DEV Community

Cover image for Composing React Hooks
brandon flowers
brandon flowers

Posted on


Composing React Hooks

As a leader, working with several bootcamp developers entering their second or third years as a professional javascript developers, we have a certain responsibility to guide them and introduce computer science concepts that they may have missed in their compressed education.

There is a natural interest to refine their craft by diving into Functional Programming. After a solid year or two of Javascript programming, they would have mastered enough of the fundamentals to be open to learning more.

They may get turned on to FP after reading a blog post or through co-workers. The first steps in learning FP would be to read a book and soak up a few videos on the basic principles. Once you have the concepts, then you can begin experimenting with them.

To the gain of the benefits of FP, you do not need a library right away. Many FP practices, like writing more testable, pure functions that when given an input always return the same output, can be applied in your daily coding without importing an another library.

Adding a library like react-hook-compose or ramda will give you extra functionality when you are ready for it. They do require extra brain power so I would not recommend approaching them until after you have absorbed at least the basics of FP.

What is composition?

Have you ever realized that after writing within the same React file, your code has swelled to hundreds of lines and its becoming unwieldy to manage? This becomes even more pronounced when you try to share this code with a fellow developer who shrieks at the size of your commit with appropriate emoji.

We want to refactor large files into smaller smaller so that they are easier to review and test.


I had invested several years in learning the ImmutableJS library and feel that I know it well enough that I wanted to experiment with a new FP library. In my mind, ImmutableJS and Ramda are comparable libraries. There is some drama about ImmutableJS being unmaintained but I have never had an issue with it and sometimes a library can reach a certain maturity without needing more work.

My first impression of Ramda is that the documentation already feels more like Clojure which I've studied in the past. It mentions terms like or unary or arity which are probably new language to javascript developers unless you have already learned other FP focussed languages like Haskell, Clojure, or Elm. Like Clojure, Ramda offers the javascript a new world of functionality, providing more tools to safely transform data without worrying about mutation.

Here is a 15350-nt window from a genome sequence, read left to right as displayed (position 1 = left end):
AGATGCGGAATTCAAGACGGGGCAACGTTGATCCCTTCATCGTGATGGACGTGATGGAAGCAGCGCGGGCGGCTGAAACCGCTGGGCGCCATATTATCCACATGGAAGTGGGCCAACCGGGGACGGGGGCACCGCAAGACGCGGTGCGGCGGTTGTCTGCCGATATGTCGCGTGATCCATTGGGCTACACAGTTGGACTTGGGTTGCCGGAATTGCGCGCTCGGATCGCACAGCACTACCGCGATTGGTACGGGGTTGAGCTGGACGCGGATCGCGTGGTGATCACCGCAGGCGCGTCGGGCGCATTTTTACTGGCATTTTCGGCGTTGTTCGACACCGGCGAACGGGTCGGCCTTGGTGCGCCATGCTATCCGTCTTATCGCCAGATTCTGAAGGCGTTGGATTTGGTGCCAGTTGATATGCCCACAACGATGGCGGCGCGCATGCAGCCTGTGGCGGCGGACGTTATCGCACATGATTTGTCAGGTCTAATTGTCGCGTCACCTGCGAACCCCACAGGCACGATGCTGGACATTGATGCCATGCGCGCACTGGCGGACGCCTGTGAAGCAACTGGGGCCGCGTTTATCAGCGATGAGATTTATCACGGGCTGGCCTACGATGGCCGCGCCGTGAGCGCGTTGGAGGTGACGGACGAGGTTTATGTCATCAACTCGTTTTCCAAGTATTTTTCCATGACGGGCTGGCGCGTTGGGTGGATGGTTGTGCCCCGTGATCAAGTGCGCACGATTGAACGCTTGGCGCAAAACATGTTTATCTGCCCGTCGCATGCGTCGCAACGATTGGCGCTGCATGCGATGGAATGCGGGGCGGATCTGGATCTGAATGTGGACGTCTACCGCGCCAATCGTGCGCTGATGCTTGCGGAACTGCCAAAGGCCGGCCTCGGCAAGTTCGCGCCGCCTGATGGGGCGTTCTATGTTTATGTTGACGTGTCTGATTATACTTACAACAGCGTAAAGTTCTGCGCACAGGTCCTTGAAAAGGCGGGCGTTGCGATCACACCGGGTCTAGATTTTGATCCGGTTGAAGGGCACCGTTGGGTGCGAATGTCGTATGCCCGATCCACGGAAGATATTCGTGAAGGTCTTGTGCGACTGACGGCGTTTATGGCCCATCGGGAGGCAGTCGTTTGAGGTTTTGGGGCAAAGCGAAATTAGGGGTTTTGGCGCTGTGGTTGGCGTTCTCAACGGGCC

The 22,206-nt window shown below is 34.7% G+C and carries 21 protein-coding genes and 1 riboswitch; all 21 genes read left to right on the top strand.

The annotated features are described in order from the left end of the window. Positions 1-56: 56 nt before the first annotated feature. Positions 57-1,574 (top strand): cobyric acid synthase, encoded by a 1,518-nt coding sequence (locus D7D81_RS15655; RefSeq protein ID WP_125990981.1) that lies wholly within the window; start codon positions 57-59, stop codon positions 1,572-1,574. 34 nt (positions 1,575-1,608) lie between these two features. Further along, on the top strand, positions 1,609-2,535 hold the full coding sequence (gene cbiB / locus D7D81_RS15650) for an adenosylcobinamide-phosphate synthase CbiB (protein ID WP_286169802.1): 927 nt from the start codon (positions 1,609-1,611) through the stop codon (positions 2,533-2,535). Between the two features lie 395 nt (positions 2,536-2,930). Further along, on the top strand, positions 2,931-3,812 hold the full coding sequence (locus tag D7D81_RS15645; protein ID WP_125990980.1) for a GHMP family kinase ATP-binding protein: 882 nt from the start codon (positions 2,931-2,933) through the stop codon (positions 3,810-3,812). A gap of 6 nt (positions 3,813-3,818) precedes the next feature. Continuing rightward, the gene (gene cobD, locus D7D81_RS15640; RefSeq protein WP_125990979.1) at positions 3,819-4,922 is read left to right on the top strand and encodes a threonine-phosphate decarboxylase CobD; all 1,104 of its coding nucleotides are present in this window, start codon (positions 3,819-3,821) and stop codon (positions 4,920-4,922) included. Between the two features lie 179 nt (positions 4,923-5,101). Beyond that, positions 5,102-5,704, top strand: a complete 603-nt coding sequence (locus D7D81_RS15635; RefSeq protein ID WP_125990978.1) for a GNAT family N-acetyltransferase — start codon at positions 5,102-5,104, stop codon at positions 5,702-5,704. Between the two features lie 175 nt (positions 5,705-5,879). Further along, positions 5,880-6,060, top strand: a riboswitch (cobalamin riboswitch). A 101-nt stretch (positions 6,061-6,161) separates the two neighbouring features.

The Ramda library provides a compose function which allows you to take smaller files and bring them together through incremental steps.

const Poster = ({ id, coverUrl, title }) => {
  return (
    <ListItem key={id}>
      <Image url={coverUrl} a11y={title} width="100" />

const makePosters = map(Poster);
const getPoster = pick(["id", "coverUrl", "title"]);
const getPosters = map(getPoster);
const TitleList = compose(makePosters, getPosters);

const Posters = ({ tvSeriesDataset }) => (
    <SubHeadline size="large">TV Series</SubHeadline>
    <List customClass="list">{TitleList(tvSeriesDataset)}</List>
Enter fullscreen mode Exit fullscreen mode

I've prepared a Ramda codesandbox exploring how to compose several react functions. For instance, we can write a list component in one file and a list item component in another file. As the author, this can become subjective when is a file too small? In my case, I decided to write them as separate functions to be exported and re-used by other components, but I left them in one file because the line count was already under 100.

Along with compose, this codesandbox also features various ways to transform the data at each step of the composition. I started this experiment by simply googling "codesandbox ramda" and leveraged some code from other authors giving them credit within the readme.


This library is almost self explanatory. It does what you would expect it to do. Similar to compose in Redux, you can take a presentational component and apply several hooks to it.

What is the motivation to use compose? Through compose, we can write hooks external to our presentation and re-use them within other components. In this experiment, I take 3 hooks: useState, useQuery, and useMutation and combine them with a presentation component. Each part is a separate file.

With composeHooks can add hooks to our presentational component following this pattern:

const ViewComponentWithHooks = composeHooks(({ myQuery, myMutation}) => ({
  useCaptureInput: () => useCaptureInput(),
  useQuery: () => useQuery(myQuery),
  useMutation: () => useMutation(myMutation)
Enter fullscreen mode Exit fullscreen mode

I had some fun creating this react-hooks-compose codesandbox which displays some of my favourite recent TV series. Most of these series were recommended by friends.


Over the last year, I have watched a team of mainly bootcamp developers grow to a point where I feel like they have become peers and can sagely criticize the DRYness of my own programming. We are in the process of introducing FP at Loblaws Digital, beginning with the fundamentals and, through these experiments, I'm attempting to convince them (and myself) that should introduce Ramda into our codebase.

It's not enough for me to mention ImmutableJS or Ramda in a meeting, I want my team to follow my example and experiment with them. I hope they see this post as motivation to create their own codesandbox so that I in turn can learn from them.

Top comments (0)

Visualizing Promises and Async/Await 🤓

async await

☝️ Check out this all-time classic DEV post on visualizing Promises and Async/Await 🤓